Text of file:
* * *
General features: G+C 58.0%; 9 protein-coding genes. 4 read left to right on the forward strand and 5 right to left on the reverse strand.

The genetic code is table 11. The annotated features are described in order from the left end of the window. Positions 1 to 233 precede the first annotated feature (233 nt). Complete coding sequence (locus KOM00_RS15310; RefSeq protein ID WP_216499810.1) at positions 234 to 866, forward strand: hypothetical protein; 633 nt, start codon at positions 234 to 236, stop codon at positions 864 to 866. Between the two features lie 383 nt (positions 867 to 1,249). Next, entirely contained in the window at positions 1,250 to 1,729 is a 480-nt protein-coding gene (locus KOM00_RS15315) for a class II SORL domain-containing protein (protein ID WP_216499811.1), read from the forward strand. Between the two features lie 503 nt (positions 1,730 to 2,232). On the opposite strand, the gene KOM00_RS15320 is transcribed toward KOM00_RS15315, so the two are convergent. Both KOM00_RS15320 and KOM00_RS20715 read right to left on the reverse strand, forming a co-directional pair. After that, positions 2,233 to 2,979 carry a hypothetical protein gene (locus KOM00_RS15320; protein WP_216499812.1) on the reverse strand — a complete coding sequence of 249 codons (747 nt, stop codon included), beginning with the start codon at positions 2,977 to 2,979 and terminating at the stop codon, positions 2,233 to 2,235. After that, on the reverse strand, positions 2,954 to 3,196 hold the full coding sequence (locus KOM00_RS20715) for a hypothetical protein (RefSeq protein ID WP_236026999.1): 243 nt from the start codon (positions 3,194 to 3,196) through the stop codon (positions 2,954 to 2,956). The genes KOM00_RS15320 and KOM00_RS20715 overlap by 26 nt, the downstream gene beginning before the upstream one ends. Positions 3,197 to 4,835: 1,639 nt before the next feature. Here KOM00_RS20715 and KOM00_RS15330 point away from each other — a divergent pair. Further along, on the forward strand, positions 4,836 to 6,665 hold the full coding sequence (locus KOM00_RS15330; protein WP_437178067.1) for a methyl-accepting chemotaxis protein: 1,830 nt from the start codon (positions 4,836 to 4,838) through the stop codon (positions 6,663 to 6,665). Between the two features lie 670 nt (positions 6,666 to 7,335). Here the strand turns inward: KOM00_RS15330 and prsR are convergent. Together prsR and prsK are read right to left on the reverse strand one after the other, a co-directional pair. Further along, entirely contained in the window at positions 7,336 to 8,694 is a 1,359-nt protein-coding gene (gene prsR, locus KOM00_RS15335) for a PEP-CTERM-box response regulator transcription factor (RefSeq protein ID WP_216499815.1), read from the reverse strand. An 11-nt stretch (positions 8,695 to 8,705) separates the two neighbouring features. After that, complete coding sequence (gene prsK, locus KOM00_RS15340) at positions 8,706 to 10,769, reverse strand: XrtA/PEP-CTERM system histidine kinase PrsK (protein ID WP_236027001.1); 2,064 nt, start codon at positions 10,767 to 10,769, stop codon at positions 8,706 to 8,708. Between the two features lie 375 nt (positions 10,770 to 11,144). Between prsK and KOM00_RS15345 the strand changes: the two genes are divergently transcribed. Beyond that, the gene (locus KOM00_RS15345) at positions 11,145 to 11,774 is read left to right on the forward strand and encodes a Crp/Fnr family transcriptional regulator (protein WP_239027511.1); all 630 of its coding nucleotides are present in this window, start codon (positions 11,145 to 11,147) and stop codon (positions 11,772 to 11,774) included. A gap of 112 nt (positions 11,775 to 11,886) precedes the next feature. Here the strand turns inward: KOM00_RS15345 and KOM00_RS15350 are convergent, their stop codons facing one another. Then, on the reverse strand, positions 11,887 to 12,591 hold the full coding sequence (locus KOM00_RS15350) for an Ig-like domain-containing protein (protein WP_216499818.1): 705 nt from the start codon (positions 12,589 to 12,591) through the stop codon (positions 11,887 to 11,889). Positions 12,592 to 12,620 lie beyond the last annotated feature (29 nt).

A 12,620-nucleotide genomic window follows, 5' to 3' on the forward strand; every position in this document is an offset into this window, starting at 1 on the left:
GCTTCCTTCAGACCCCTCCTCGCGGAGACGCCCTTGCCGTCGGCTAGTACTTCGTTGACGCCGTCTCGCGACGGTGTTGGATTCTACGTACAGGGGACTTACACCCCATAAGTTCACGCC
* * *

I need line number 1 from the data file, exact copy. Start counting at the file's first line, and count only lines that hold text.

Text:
General features: G+C 58.0%; 9 protein-coding genes. 4 read left to right on the forward strand and 5 right to left on the reverse strand.